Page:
This fall, Senior Gill West became the first Hillsdale student to qualify as a finalist for the British Marshall Scholarship, which CBS News calls the most prestigious graduate scholarship in America.
The Marshall Scholarships help students from the United States attend any university in the U.K. in memory of the Marshall Plan’s assistance in rebuilding and revitalizing post-war Europe.
The Marshall was founded by an Act of the British Parliament in 1953, and is primarily funded by the Foreign and Commonwealth Office. It was named after General George Marshall, who served as U.S. Secretary of Defense under President Harry Truman and won the Nobel Peace Prize for his work on the Marshall Plan.
“As future leaders, with a lasting understanding of British society, Marshall Scholars will strengthen the enduring relationship between the British and American peoples, their governments and their institutions,” the scholarship’s mission statement reads.
Past Marshall scholars include two Associate Justices of the U.S. Supreme Court, Pulitzer-prize winning authors, several deans of Ivy League colleges, and NASA’s youngest astronaut.
“I didn’t expect to get it, but I wanted to give it a shot for Hillsdale more than anything,” West said. “I think that Hillsdale is amazing, and the students who come out of here are just as equipped to do these kinds of things as people at the Ivys. But we just don’t have any recognition for it.”
Up to 40 Marshall Scholarships are awarded annually to candidates from eight regions of the United States, who receive the endorsement of their educational institution. Roughly 1,000 candidates apply each year, but only 4 percent are usually accepted. Hillsdale’s faculty includes Marshall scholars, but no student in recent college history has made it into the finals.
“This is a breakthrough. I’ve been involved with this now for 11 years, and we haven’t had any breakthroughs. It’s been disheartening,” Professor of History Paul Rahe said. “This is a good sign. If you can get one into the finals, there’s no reason you can’t get another one to the finals. Gill may be the one who pioneers this [for Hillsdale].”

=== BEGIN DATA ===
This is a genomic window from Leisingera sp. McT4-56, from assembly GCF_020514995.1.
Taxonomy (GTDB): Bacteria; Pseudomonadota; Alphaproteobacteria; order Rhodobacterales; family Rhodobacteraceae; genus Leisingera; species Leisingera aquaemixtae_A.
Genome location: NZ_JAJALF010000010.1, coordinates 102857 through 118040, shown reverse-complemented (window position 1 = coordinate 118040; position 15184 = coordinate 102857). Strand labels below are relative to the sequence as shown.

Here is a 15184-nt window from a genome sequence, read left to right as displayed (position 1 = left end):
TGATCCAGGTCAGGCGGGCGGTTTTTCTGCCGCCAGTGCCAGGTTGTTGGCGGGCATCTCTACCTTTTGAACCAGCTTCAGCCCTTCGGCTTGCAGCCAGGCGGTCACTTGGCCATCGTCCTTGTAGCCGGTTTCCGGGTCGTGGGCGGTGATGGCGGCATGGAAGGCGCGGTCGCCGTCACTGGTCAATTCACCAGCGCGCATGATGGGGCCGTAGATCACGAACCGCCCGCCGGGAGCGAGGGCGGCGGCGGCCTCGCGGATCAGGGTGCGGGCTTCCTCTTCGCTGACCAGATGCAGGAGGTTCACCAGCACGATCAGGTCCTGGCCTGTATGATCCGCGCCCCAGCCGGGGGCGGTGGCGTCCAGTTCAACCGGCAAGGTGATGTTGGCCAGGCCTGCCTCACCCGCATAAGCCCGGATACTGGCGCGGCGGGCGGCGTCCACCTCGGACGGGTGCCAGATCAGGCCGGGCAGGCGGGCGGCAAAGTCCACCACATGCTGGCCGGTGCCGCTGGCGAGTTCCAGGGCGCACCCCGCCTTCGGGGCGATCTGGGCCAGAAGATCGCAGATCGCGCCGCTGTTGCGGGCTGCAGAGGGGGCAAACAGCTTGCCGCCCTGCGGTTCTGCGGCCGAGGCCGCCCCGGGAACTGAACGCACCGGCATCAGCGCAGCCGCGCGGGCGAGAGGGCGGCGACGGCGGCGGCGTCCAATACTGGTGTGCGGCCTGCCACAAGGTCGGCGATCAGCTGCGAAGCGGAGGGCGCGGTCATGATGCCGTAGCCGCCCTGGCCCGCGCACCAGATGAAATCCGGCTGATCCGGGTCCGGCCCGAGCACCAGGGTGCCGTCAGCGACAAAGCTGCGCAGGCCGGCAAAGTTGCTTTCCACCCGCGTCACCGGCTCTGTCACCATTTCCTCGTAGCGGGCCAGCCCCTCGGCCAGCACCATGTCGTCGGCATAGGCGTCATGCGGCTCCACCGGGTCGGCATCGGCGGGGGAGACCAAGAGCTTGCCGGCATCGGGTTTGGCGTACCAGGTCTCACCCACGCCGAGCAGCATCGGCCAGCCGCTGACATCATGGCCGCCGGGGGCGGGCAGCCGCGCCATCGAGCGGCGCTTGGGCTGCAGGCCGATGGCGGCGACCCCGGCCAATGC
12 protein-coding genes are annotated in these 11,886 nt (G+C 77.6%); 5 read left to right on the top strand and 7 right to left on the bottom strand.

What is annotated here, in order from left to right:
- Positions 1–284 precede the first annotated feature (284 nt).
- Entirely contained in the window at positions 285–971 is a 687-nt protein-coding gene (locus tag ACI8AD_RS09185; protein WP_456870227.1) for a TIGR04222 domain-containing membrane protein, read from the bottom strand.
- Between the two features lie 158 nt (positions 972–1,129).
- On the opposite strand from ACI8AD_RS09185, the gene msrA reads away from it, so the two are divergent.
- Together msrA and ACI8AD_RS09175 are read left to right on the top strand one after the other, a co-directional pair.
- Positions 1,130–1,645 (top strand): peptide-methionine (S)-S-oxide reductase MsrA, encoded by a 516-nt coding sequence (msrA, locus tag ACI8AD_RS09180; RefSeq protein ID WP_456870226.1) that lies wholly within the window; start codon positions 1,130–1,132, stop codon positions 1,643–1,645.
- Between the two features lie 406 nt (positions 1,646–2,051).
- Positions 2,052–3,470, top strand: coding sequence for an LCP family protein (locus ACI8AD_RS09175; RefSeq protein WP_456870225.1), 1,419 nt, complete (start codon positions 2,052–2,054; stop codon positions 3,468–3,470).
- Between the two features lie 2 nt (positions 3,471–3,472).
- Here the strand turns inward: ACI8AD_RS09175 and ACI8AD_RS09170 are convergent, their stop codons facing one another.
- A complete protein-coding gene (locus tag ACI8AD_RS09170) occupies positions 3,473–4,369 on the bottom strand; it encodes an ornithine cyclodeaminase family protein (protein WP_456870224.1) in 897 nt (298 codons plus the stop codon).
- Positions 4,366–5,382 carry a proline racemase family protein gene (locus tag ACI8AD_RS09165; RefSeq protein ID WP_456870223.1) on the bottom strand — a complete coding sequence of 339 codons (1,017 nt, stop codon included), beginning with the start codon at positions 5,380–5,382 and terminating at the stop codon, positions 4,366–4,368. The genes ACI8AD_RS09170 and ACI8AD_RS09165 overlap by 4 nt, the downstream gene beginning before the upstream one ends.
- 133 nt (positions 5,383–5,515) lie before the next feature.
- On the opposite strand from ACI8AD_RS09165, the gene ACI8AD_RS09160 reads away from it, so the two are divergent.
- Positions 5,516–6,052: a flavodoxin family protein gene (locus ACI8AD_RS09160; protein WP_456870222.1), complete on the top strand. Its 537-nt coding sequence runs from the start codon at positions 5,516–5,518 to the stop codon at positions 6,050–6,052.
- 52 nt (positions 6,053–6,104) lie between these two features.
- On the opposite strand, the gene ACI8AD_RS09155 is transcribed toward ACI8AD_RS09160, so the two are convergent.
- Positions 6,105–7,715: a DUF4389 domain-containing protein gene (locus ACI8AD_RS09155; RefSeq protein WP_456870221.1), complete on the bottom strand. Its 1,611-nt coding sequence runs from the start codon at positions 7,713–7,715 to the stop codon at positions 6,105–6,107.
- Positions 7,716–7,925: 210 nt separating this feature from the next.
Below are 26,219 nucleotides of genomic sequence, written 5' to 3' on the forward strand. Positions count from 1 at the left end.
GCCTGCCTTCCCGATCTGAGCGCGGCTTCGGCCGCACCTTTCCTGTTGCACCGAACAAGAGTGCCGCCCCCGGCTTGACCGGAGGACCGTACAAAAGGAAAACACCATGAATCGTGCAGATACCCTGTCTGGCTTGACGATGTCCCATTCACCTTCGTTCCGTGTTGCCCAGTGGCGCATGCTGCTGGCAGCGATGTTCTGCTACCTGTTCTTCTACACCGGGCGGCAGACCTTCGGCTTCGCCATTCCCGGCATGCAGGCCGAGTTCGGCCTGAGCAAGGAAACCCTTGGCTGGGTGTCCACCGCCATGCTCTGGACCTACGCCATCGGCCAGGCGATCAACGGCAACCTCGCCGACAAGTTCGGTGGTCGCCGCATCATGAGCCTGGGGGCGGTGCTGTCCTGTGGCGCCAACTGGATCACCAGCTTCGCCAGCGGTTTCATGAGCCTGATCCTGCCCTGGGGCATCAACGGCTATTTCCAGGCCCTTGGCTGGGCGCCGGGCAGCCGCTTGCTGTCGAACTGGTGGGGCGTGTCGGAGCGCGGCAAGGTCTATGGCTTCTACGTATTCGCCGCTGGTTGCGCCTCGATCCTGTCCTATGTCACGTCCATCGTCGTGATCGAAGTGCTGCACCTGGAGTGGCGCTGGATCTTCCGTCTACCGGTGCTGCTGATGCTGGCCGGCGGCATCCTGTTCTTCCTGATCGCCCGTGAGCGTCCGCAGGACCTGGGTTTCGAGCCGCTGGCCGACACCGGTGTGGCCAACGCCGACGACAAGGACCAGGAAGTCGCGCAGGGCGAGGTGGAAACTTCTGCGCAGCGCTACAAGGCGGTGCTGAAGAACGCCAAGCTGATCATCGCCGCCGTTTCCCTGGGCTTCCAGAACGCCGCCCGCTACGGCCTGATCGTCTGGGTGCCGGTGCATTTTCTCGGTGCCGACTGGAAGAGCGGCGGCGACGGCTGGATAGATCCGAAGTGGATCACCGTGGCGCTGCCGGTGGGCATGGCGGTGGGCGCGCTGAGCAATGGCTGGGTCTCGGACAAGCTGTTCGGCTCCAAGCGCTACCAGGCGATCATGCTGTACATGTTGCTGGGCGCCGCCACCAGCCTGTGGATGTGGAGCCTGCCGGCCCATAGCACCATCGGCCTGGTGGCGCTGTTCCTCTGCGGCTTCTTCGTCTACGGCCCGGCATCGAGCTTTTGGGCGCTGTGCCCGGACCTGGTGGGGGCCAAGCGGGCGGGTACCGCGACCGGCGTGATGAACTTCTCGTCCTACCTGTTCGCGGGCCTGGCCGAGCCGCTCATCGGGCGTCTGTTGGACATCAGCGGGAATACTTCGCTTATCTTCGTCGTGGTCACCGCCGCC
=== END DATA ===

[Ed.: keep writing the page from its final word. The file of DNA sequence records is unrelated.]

West wanted to use the scholarship to study the philosophy of mathematics at Oxford University.
“I wanted to go and study philosophy of math so I could prove to myself that mathematics is really grounded in physical reality,” West said. “The reason I wanted to study this is that I don’t know if it can hold up in modern math. But if math isn’t about anything, it would cease to be beautiful to me, which is why I want to show that it is about something outside of just mental constructions.”
West first heard of the scholarship opportunity through Rahe.
“Gill was a bit different because there was something about him that suggested that he wasn’t just a good student,” Rahe said. “They are looking for people who are going to make a big difference, who have distinguished themselves in some way.”
West interviewed for the scholarship at the British consulate general in Chicago, where seven panellists grilled him for 30 minutes.
“The interview was pretty intensive,” West said. “But Hillsdale just came around me and showed what Hillsdale is, which is an amazing community of people who love to learn and who care about you.”
In most interviews, the chair of the committee asks introductory questions, and then a specialist in the applicants’ field of study takes over. In West’s case, the specialist was a lawyer, but West had prepared for questions about the philosophy of math, West said.
Nevertheless, Assistant Professor of Theology Jordan Wales said Hillsdale is proud of West for qualifying as a finalist.
“I’m really proud of Gill and what he did, and I think whether or not one wins these scholarships, the skills and kind of mind that got him into the finals don’t go away,” Wales said.
West is planning on eventually attending law school and is considering joining the Marines after graduating.